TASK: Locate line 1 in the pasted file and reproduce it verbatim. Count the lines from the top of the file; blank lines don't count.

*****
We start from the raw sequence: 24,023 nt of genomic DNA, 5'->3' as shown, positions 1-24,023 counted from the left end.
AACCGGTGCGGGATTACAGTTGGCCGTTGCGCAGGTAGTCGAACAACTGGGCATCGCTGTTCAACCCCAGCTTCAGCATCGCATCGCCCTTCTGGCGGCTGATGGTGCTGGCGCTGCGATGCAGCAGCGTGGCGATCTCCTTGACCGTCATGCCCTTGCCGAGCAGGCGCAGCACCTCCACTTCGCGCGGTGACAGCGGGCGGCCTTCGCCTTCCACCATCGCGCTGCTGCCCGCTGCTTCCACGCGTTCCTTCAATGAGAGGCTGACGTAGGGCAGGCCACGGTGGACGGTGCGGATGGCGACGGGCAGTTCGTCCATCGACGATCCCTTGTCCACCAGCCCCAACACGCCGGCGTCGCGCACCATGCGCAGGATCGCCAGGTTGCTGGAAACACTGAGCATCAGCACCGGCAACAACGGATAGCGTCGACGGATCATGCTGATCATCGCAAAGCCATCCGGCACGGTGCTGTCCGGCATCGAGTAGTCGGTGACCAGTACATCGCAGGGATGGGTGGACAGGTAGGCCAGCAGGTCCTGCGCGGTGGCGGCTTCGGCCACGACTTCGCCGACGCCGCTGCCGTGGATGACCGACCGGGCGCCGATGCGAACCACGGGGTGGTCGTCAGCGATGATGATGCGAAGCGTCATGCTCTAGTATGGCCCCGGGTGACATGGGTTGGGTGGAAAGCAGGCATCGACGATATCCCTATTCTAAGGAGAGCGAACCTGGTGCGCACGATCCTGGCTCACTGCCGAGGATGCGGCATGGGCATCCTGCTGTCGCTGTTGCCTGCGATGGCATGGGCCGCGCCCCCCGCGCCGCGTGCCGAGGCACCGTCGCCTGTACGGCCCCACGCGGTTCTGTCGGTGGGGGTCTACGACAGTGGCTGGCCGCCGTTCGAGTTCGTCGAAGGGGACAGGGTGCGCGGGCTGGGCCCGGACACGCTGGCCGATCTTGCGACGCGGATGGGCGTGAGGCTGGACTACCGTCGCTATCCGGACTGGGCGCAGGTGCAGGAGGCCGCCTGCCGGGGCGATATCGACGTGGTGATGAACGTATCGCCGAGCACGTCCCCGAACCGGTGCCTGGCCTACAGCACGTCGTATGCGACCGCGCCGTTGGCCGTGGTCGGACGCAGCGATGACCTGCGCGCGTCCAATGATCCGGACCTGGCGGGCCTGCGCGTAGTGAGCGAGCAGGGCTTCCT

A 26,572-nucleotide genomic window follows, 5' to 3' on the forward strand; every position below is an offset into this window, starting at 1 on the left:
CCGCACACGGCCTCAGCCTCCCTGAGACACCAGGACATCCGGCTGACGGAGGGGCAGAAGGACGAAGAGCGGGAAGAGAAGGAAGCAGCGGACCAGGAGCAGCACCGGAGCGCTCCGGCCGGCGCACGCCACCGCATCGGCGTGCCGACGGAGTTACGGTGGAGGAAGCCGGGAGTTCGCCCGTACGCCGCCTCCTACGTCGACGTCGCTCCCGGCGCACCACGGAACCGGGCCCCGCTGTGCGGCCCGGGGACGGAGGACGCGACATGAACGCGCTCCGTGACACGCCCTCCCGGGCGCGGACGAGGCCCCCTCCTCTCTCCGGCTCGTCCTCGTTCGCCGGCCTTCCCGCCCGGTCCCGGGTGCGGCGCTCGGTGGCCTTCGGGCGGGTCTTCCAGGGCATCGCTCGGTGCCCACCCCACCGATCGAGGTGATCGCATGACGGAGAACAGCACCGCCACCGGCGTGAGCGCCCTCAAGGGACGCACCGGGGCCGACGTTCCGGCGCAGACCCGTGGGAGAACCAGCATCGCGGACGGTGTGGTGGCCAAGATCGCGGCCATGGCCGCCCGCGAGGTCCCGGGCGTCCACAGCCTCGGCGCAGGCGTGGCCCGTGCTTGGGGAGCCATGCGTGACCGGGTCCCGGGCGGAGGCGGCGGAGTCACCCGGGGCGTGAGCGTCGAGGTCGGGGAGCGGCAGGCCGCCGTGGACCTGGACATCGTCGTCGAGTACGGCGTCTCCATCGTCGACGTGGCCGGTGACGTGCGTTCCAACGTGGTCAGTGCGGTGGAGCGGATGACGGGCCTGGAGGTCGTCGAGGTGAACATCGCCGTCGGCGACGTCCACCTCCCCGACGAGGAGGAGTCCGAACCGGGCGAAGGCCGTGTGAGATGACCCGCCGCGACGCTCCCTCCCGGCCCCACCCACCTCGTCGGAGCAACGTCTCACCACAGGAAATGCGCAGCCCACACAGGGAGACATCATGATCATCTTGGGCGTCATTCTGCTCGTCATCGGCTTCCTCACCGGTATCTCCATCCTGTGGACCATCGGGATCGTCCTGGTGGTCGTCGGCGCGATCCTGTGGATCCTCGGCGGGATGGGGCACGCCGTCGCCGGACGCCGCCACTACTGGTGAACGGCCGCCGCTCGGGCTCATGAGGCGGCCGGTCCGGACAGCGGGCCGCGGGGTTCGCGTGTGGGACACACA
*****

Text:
We start from the raw sequence: 24,023 nt of genomic DNA, 5'->3' as shown, positions 1-24,023 counted from the left end.